India’s market mechanisms for raising climate finance

By Gautam Chabra and Meyyappan Nagappan, Trilegal
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The 2015 Paris Agreement represents the strongest global intentions yet for industrial, economic and social transformation to combat climate change. India, as part of its nationally determined contribution (NDC) under the agreement, has pledged to reduce the carbon intensity of its GDP to 45% below 2005 levels by 2030 and achieve net zero by 2070.

It is estimated that India needs up to USD10 trillion to achieve its net-zero ambitions. To further its decarbonisation efforts, the government has, for now, chosen to establish market mechanisms rather than impose carbon taxes. It hopes to attract sufficient climate finance to help bring down the cost of adopting decarbonisation technologies.

Gautam Chabra
Gautam Chabra
Partner
Trilegal

India already has in place a number of carbon initiatives. The renewable energy certificate (REC) mechanism deals with trading environmental attributes from the generation of electricity from renewable energy projects. The perform, achieve and trade scheme for the trading of energy-saving certificates (ESCerts) incentivises entities that beat their mandatory energy efficiency targets. Recently, the government has introduced the carbon credits trading scheme (CCTS) to develop an Indian carbon market (ICM) on a cap-and-trade basis. Obligated entities that achieve their mandatory emissions reduction targets will earn credits to trade on the ICM with obligated and voluntary buyers. The voluntary green credits programme (GCP) and the framework for a voluntary carbon market in agriculture are being set up to encourage environmentally positive activities such as afforestation, waste management and sustainable agriculture.

India also has dealings with voluntary carbon markets, with projects in various sectors registered with the likes of Verra and Gold Standard.

While interest around emissions trading is encouraging, some areas should be clarified. Inconsistent court rulings have been made on whether income from the transfer of RECs, ESCerts and emissions reduction certificates (ERC) is capital or revenue. Under the Income Tax Act, 1961, capital is not subject to tax unless specifically made so, whereas all revenue is taxable. While the government has confirmed the taxability of ERCs under the Clean Development Mechanism by imposing tax at the rate of 10% on income from their transfer, the taxability of RECs, ESCerts, and other ERCs including under CCTS, GCP and other voluntary mechanisms is uncertain. Clarity is also needed on the goods and services tax treatment of ERCs.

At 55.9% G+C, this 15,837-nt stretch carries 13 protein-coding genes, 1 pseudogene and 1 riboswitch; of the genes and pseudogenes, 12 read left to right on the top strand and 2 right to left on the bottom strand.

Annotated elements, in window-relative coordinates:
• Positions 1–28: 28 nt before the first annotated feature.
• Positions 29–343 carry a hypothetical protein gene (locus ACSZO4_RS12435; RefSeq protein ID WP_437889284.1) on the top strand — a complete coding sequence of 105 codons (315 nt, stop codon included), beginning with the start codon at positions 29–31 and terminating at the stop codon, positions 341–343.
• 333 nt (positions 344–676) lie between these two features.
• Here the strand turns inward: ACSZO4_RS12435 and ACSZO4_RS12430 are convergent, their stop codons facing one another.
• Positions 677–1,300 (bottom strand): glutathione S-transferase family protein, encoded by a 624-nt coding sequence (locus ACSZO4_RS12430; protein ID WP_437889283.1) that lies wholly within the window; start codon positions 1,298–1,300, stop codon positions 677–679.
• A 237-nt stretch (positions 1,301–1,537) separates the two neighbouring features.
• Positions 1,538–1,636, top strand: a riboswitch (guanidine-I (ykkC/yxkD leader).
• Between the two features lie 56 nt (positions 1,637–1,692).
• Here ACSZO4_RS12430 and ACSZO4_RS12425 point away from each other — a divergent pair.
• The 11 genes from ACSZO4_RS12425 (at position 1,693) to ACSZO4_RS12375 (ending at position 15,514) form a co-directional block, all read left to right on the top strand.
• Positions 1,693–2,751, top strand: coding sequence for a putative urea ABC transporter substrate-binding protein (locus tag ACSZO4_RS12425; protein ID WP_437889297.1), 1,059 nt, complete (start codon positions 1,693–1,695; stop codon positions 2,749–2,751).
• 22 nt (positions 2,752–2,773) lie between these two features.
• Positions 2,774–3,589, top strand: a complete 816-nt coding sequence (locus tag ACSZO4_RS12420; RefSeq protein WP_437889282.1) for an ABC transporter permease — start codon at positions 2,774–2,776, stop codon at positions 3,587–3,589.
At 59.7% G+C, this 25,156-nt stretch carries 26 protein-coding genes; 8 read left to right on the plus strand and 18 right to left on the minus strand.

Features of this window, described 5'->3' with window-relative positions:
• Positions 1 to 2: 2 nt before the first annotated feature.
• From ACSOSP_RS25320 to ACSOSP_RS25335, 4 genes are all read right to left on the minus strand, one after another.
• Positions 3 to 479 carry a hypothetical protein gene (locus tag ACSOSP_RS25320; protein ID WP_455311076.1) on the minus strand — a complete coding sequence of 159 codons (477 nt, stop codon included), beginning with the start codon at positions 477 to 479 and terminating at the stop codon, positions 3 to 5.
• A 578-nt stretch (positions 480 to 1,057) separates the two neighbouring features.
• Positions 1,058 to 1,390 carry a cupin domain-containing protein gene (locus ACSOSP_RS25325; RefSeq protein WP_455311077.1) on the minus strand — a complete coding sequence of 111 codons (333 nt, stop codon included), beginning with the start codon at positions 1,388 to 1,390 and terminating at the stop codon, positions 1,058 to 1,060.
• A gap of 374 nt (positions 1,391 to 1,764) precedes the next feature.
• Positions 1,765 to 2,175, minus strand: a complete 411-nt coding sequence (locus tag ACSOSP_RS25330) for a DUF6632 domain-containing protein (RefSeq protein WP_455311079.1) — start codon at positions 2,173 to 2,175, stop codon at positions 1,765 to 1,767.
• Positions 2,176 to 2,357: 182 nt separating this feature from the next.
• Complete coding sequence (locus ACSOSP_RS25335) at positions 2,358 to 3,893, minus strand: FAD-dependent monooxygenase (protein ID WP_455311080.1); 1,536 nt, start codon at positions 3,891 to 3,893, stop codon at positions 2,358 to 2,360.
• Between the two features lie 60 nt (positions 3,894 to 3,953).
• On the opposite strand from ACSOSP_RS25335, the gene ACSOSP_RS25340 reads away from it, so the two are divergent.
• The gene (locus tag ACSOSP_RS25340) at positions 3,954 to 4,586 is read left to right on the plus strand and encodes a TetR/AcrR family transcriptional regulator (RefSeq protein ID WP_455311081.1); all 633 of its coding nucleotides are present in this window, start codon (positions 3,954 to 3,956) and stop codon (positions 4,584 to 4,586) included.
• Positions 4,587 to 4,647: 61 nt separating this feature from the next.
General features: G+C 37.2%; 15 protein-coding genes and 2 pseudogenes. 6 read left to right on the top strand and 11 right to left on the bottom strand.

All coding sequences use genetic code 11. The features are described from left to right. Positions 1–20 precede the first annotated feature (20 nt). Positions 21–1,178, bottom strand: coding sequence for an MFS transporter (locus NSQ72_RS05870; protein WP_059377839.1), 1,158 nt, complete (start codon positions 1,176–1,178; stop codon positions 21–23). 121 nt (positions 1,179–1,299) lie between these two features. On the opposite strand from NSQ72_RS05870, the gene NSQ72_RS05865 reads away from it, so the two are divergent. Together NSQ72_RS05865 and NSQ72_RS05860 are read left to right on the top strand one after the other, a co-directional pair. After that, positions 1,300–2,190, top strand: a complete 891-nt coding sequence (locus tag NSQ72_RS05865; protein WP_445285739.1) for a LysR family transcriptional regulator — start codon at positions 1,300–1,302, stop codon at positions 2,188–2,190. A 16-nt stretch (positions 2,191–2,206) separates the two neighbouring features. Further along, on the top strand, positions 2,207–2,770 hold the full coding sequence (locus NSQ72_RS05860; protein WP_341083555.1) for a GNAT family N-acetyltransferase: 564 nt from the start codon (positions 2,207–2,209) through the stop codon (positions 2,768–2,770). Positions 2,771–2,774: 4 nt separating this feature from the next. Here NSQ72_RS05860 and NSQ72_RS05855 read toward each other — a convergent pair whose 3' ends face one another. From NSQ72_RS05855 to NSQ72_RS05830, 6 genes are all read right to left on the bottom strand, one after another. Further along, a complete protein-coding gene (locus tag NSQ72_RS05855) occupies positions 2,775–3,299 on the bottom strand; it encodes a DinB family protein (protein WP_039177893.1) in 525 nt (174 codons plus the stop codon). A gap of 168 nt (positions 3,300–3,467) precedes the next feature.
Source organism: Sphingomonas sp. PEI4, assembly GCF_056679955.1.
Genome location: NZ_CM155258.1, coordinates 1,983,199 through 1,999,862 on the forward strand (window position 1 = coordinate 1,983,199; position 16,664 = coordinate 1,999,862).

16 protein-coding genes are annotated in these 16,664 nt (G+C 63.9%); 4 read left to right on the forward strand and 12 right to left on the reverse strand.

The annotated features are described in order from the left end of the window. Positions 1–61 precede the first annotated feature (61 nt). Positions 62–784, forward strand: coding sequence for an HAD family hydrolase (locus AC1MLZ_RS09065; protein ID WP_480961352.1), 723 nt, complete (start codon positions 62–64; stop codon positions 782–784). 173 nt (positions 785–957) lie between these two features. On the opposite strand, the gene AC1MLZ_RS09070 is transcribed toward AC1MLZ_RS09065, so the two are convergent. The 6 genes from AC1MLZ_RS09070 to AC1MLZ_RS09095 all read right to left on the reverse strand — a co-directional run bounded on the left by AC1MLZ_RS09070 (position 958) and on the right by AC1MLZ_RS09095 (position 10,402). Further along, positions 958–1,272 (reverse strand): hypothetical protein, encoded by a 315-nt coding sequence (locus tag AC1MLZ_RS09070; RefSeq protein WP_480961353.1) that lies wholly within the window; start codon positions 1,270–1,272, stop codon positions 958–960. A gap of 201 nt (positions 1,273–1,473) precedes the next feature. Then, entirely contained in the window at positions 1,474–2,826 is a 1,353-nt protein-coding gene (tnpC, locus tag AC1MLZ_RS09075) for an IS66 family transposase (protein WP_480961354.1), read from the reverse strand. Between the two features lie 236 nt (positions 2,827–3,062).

Meyyappan Nagappan
Meyyappan Nagappan
Partner
Trilegal

Where ERCs are generated through underlying activities in one country, such as afforestation in India, but owned by residents of another, there may be doubt regarding which country has jurisdiction over them. This will affect their taxability.

Companies using funds to meet their expenditure requirement for corporate social responsibility (CSR) provisions under the Companies Act, 2013, such as for afforestation, may also become eligible to receive ERCs under the GCP or other voluntary mechanisms. There may be a good case to be made that as long as revenue received from the sale of ERCs is reused to fund further CSR activities, such overlap may be allowed. However, clarification would be helpful.

While India may prioritise ensuring that market mechanisms are meeting its NDCs by not exporting ERCs, a mechanism for the participation of foreign buyers may be attractive because it attracts international climate finance. Entities in developed countries that are heavily invested in hard-to-abate sectors such as petrochemicals, iron and steel, shipping and aviation or are under stakeholder pressure from climate-sensitive investors, especially sovereign wealth funds, pension funds and financial institutions, are likely to seek developing markets such as India for opportunities to offset their carbon emissions.

Rules for the fungibility of various types of ERCs, where each certificate may represent different units, and a common ICM may give impetus to the carbon market. The government may consider framing rules for intermediary traders to participate in these markets.

While the government still needs to establish these carbon markets and design them so that the carbon price discovered through them is sufficient to strongly incentivise decarbonisation, resolving grey areas may result in a faster adoption of the market mechanism by stakeholders.

Gautam Chabra and Meyyappan Nagappan are partners at Trilegal

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